The Museum’s West Wing houses our fabulous anthropology exhibit, Footsteps Through Time: Four Million Years of Human Evolution. The permanent exhibit—covering 7,000 square feet and featuring five galleries and more than a hundred touchable replicas of early humans, primates, and futuristic cyborgs (part human, part machine)—officially opened to the public on February 9, 2002.
This compelling exhibit is the only one of its kind on the West Coast. It transports visitors on a fascinating 65-million-year journey through time, spotlighting the major anthropological finds relating to human evolution. Footsteps Through Time represents a milestone in the Museum’s 95-year history. It is especially significant as it reflects the Museum’s original mission: to display the life and history of humankind.
The exhibition begins with Primate Hall, where guests can compare their hands, feet, and brains to those of other primates, immerse themselves in chimp culture, and see Mbongo representing the nearly extinct Mountain Gorilla. The adjacent Hominid Hall showcases a variety of intriguing dioramas, including a Neandertal burial from more than 60,000 years ago depicted exactly as it was discovered by archaeologists, a Cro-Magnon exhibit featuring a replica of Chauvet Cave in France (home of the world’s oldest cave paintings), and a touchable reproduction of Kenyanthropus platyops, the latest find by the renowned archaeologists Meave and Louise Leakey.
The third stop is the mind-boggling Time Tunnel, traversing millions of years and chronicling 200 of the most significant human technological breakthroughs. Next, visitors can marvel at the Human Lab, offering a rare glimpse of the future of human evolution as influenced by the inventions of gene selection and cloning. The final stop is the hands-on Dig Site, where visitors can roll up their sleeves and learn the proper methods for digging up a prehistoric dire wolf, look for the Laeotoli footprints, and determine the implications of modern finds for future archaeologists.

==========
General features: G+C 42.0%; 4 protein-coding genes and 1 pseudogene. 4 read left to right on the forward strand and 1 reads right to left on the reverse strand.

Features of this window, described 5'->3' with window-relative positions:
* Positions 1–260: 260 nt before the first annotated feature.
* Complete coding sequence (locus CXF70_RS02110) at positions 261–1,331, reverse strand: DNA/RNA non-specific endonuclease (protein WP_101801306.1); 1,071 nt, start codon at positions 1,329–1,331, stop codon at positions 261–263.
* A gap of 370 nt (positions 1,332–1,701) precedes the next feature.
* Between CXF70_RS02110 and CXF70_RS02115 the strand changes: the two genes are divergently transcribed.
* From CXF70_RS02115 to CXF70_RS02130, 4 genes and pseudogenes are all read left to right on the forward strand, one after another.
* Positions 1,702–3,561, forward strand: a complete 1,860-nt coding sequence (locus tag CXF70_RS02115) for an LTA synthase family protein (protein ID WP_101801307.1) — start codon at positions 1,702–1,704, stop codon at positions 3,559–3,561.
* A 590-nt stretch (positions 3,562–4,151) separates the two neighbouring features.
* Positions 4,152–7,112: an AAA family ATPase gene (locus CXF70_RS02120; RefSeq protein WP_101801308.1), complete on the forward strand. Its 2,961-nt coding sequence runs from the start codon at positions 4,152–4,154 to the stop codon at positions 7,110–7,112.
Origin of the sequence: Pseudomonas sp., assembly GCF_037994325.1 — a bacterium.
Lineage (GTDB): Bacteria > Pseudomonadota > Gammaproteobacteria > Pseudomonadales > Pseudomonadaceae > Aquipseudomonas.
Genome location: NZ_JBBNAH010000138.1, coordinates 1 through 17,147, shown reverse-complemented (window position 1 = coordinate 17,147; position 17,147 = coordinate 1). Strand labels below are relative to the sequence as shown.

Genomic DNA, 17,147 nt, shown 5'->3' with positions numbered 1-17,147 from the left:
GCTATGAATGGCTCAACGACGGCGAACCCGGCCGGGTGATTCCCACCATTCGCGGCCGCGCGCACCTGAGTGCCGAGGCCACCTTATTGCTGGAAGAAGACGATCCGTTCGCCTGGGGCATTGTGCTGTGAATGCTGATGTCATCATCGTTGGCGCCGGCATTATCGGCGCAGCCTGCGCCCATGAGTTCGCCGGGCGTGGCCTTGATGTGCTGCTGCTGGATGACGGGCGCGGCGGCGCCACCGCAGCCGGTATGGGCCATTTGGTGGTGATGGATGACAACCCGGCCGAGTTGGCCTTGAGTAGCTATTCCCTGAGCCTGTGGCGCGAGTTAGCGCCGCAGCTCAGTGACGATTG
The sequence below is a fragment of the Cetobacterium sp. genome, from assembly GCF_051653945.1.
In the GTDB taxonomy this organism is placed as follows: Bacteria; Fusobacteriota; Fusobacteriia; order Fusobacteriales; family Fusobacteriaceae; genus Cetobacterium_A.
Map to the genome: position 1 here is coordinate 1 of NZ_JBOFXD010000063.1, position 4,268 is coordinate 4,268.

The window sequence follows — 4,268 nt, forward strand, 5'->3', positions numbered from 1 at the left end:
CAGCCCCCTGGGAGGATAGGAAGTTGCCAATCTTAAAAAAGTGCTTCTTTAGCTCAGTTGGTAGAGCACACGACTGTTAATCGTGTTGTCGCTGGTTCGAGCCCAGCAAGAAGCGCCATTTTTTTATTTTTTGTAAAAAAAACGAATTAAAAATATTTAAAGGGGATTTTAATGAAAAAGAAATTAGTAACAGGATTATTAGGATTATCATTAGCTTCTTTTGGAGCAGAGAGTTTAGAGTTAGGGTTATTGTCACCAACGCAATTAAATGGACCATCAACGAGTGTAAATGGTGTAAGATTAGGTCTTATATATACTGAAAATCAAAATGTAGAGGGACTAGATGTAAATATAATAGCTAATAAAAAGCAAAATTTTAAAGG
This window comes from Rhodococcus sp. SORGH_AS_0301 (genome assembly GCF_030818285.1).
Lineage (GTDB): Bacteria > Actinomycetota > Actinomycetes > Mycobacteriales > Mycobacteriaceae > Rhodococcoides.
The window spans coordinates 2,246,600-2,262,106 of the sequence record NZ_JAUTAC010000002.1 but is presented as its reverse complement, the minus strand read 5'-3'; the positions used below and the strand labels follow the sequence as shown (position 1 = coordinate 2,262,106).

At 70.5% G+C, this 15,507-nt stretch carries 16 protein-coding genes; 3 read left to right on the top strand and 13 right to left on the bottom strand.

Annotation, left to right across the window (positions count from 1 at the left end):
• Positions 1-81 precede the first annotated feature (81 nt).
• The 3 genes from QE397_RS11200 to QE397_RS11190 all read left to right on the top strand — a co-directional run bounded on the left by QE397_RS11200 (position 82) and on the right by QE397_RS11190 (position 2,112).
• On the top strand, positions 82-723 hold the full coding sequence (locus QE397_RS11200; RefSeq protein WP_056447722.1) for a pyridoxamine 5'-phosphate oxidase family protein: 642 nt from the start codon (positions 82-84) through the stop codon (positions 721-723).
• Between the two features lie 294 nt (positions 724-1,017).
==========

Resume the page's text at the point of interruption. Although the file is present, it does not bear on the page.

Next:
The five galleries offer an in-depth and intriguing look at human evolution, according to the Museum’s Emeritus Curator of Physical Anthropology, Rose Tyson. “This exhibit represents the most comprehensive physical anthropology display that the Museum has showcased since the 1915 Panama-California Exposition,” says Tyson, who was with the Museum of Man for 30 years.
These galleries were painstakingly designed to engage visitors into thinking about age-old questions about time, genetics, and the environment. The exhibit is unique in that guests are invited to touch nearly all of its contents. Another exhibit highlight features five renowned scientists—Donald Johanson, Cheryl Knott, Meave Leakey, Tim White, and Shirley Strum—who discuss their work on videos situated throughout the venue.
In addition to a $1.95-million grant from the National Science Foundation, the exhibit received $400,000 in support from local sponsors, such as the Parker Foundation, the James Copley Foundation, the Ackerman Family Foundation, the Billingsly Foundation, and the Dr. Seuss Fund. The funding also covers ongoing workshops, lectures, family programs, and educational websites related to the exhibit.
Educational programs accompanying the exhibit include the design of outreach kits to target our audiences of sixth and seventh graders in 500 schools county-wide. Special kits are also be available for check-out through the Museum Library. Teacher and docent training, family days, and special gallery guides are part of the program.
Websites for the general public and for educators are available:
For free lesson plans, curricula, fun activities, and class information, visit
A virtual tour of the exhibit to enhance the understanding of evolution is presented at
This project integrates the talents of all Museum departments, many renowned scientists, and a host of specialists to bring forth a tactile and exciting product for an international community. We invite our members to share in the excitement of this monumental program to gain a better understanding of the future by expanding our knowledge of the past.
This project is supported by the National Science Foundation and Invitrogen.